German soldiers flee a gas attack in Flanders, Belgium, in September of 1917. Chemical weapons were a part of the arsenal of World War I armies from the beginning, ranging from irritating tear gases to painful mustard gas, to lethal agents like phosgene and chlorine.




The Atlantic - World War I in Photos


edit on 9-7-2018 by Kharron because: (no reason given)




posted on Jul, 9 2018 @ 05:47 PM
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a reply to: Kharron

Some pretty breathtaking photos in that collection.
From the site you linked, image #33...insane
WW1



posted on Jul, 9 2018 @ 06:07 PM
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a reply to: Macenroe82

Yeah, there's some incredible photos in there. I wanted to add more from other sections but I thought I'd just get it started.

Some of these make me want to get into photoshop and do some coloring magic on them.



posted on Jul, 9 2018 @ 06:32 PM
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a reply to: Kharron

I haven’t stopped going through them.
staring into the photos honestly lost in the absolute horror these men fought through.

Just insane.
And the terror they must had faced all day and night, every single day, years for some....others...not so long.
Truly humbled looking at these.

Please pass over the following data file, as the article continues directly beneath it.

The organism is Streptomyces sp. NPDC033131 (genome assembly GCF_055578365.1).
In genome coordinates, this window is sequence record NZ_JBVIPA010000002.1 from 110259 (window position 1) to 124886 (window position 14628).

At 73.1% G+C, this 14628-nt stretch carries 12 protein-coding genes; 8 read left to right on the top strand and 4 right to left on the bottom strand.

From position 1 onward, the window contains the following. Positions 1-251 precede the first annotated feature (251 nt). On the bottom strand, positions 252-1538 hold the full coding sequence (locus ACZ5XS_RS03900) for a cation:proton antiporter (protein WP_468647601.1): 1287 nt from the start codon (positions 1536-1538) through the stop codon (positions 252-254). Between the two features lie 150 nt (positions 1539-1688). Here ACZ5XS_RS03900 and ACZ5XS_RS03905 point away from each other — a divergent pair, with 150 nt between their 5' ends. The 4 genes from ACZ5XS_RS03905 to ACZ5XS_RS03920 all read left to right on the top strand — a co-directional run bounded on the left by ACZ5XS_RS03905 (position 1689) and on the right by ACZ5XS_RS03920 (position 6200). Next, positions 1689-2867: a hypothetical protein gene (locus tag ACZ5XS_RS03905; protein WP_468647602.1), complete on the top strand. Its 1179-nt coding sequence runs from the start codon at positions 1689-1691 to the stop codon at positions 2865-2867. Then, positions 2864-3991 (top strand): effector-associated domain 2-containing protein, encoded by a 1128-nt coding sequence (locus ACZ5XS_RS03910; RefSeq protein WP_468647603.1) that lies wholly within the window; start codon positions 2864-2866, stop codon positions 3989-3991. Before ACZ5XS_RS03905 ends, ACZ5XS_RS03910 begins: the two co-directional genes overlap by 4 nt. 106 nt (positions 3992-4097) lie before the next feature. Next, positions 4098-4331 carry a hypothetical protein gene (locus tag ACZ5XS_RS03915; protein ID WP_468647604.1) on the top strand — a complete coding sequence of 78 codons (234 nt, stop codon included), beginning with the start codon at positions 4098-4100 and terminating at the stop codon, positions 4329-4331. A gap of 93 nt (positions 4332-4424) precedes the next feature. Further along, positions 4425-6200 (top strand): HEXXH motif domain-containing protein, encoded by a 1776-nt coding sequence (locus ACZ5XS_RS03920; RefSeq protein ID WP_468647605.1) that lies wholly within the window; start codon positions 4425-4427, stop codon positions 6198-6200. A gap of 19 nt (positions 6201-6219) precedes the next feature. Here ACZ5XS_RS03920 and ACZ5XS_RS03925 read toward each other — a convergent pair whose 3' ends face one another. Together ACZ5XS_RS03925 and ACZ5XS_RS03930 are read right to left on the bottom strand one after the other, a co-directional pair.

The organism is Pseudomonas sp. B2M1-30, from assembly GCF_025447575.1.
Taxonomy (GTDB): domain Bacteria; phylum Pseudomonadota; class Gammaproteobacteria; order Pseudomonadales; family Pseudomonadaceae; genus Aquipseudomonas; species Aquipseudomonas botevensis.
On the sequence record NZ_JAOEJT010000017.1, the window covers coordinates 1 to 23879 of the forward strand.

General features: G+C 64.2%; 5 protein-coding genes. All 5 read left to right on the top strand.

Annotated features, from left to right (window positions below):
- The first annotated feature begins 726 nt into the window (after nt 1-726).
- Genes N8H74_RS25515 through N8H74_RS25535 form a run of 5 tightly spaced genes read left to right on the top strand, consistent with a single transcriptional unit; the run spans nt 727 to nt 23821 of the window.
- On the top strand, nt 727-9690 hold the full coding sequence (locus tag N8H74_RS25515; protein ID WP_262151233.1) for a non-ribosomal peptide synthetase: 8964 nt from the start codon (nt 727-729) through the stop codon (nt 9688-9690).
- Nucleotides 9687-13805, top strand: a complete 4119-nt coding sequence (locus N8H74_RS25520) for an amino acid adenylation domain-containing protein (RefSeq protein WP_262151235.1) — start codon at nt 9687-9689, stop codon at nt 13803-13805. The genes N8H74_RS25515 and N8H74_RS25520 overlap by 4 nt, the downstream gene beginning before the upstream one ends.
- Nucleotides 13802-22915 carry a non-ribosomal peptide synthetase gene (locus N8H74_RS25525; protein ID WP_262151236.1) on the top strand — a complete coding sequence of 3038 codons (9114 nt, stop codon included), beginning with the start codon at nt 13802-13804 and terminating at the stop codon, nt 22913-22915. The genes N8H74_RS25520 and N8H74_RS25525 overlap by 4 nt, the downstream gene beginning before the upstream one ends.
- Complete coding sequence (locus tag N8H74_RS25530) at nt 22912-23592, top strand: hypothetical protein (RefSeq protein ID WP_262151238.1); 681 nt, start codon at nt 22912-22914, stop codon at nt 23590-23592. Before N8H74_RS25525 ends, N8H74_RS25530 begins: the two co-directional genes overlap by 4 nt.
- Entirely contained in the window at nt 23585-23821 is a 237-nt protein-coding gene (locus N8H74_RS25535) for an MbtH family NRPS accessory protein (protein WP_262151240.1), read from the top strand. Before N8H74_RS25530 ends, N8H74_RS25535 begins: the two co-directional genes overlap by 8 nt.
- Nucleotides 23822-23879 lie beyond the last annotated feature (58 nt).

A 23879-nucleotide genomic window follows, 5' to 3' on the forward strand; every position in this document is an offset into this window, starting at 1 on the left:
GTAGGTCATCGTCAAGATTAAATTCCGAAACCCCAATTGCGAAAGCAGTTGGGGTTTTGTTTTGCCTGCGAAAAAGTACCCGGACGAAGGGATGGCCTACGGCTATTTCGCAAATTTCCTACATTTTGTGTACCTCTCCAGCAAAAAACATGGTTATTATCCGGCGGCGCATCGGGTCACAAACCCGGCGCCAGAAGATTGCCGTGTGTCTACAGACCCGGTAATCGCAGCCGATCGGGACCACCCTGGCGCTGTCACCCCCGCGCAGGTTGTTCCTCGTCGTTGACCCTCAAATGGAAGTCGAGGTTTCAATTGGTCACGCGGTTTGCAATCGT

It makes you realize and puts into perspective, how lucky we all really are.



posted on Jul, 9 2018 @ 06:36 PM
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a reply to: Kharron

Like imagine being ordered to get into your wooden plane and fly towards the enemy lines.
Or being the poor bastard that gets sent up in the observation balloons?
Knowing you are the single most important target as soon as you begin to ascend.

It’s a wonder how any of those tanks made it through the mud.knowing if you get stuck someone is going to point a flame thrower into your hull.



posted on Jul, 9 2018 @ 07:06 PM
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Yeah, I pinned this page three days ago; been going back to it since then. Going through these and looking into the eyes of the people in the photos is better than watching a movie on it. There is just so much in there; humanity, terror, love, despair, humility, honor.

Some photos illustrate the moments of levity that humans can bring into the worst situations, some show ally soldiers helping a German injured soldier -- human to human. Another shows graves that Germans built and marked saying 'here lie brave French soldiers'. And it made me think, despite what we all joke about the French, how well did they fight for the Germans to stop, bury them and write that on their graves? Or the one of a soldier peacefully writing a letter in a trench; and the caption saying trenches were 'long periods of boredom punctuated by moments of extreme terror'. Imagine that.



posted on Jul, 9 2018 @ 07:33 PM
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a reply to: Kharron

Ya I read that trench quote. Pretty intense images for sure.



posted on Jul, 9 2018 @ 09:42 PM
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Still looks like Canada's current military tanks LMAO



posted on Jul, 9 2018 @ 10:05 PM
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Amazing photos, thank you OP.